Long Prairie Wind is a privately funded energy project. No federal subsidies or ratepayer dollars will be used to build Long Prairie, and once built, the project will provide a long-term competitive source of electricity for the state’s utility grid.
Ohio is part of the PJM regional transmission organization, a wholesale power market encompassing all or part of 13 states. The North Carolina Sustainable Energy Association posted a helpful blog article comparing purchasing electricity from the PJM grid to shopping at a grocery store:
“When you buy your groceries, you probably go to the local grocery store. Think of your electricity supplier like your grocery store: it doesn’t grow its own food or have its own food processing plants, rather it buys the groceries that it sells to you from wholesale food suppliers.”
The electricity market works similarly, with proximity of power plants neither positively nor adversely affecting electricity rates. The community does, however, benefit from the jobs, taxes, and lease payments generated by a local wind farm over the long term.
Long Prairie Wind will be developed purely with private capital. The federal production tax credit (PTC) for wind energy only kicks in after construction, much like a homeowner tax deduction is only applied after a home’s purchase. Just as the size of the homeowner deduction is proportional to the amount of mortgage interest paid that year, the IRS ties the PTC directly to the amount of energy verifiably produced by the project, and this credit is only available during the first 10 years of a project’s life.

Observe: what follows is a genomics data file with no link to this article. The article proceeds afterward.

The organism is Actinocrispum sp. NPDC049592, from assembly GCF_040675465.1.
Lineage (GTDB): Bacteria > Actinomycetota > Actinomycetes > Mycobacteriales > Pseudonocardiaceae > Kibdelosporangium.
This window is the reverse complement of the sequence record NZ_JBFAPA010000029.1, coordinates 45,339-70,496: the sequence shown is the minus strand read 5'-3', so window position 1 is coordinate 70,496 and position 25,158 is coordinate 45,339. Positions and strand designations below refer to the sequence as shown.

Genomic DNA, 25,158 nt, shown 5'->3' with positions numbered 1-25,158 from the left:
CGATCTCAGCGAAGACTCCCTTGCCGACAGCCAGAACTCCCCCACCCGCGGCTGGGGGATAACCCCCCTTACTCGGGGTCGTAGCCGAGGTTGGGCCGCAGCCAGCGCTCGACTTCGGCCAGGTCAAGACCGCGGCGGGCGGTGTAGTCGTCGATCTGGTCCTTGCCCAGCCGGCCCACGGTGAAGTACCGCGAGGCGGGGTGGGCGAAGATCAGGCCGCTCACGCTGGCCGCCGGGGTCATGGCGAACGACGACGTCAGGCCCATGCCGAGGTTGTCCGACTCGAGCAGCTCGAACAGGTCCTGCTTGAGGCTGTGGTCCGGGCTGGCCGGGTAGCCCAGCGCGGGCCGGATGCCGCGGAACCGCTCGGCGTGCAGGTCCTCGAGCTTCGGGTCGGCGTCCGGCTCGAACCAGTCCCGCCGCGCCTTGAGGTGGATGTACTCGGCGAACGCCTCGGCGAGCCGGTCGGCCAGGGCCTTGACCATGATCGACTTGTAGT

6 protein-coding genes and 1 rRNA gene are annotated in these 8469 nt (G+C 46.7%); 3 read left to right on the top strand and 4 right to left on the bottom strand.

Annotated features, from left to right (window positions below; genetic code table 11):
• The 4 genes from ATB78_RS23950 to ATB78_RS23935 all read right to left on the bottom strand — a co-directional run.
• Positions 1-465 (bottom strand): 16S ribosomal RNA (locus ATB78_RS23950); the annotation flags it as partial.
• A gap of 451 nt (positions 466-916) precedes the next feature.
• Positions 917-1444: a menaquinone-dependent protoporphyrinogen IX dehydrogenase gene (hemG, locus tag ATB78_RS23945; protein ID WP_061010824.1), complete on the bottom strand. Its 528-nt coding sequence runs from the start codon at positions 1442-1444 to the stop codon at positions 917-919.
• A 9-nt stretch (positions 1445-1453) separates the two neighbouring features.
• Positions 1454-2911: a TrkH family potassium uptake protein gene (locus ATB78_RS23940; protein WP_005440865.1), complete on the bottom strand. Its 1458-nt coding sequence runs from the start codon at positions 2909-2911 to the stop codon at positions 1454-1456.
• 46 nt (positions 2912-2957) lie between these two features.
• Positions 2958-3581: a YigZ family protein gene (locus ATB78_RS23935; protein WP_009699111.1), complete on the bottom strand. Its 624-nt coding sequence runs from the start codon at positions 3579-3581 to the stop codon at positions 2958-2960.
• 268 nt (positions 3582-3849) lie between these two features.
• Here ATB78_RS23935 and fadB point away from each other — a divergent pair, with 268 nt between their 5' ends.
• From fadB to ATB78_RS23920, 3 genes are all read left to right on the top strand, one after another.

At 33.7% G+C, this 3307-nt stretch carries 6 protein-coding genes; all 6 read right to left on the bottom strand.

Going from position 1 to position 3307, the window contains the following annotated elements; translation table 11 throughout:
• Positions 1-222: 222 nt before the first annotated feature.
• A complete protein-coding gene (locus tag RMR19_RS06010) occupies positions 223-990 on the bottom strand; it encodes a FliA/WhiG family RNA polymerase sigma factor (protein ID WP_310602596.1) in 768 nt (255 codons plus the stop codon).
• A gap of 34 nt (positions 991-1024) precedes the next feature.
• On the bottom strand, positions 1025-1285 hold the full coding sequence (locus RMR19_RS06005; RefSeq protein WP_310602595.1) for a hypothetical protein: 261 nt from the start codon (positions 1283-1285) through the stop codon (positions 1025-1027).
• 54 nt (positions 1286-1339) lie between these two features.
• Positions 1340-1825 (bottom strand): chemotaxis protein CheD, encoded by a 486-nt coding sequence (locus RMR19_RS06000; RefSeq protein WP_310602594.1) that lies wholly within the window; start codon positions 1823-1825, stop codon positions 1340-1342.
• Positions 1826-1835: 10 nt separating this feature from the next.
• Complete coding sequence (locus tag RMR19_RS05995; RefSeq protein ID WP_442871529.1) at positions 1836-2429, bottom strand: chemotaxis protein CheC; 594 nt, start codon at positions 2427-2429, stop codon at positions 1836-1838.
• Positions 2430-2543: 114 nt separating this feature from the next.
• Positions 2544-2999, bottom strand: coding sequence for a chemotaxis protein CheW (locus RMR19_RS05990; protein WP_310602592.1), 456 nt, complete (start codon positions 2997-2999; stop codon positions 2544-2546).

All forms of energy are subsidized in some fashion. The PTC is a net economic benefit. Since 2008, the United States has seen over $100 billion in wind energy investment that continues to boost local, state, and federal tax revenues in excess of the PTC’s cost.
At the end of December 2015, Congress extended the PTC for five years, with a phase-down for wind energy. The phase-down means that each year, starting in 2017, the tax credit will decrease by 20%. This policy ensures stability and reliability throughout the wind industry for production.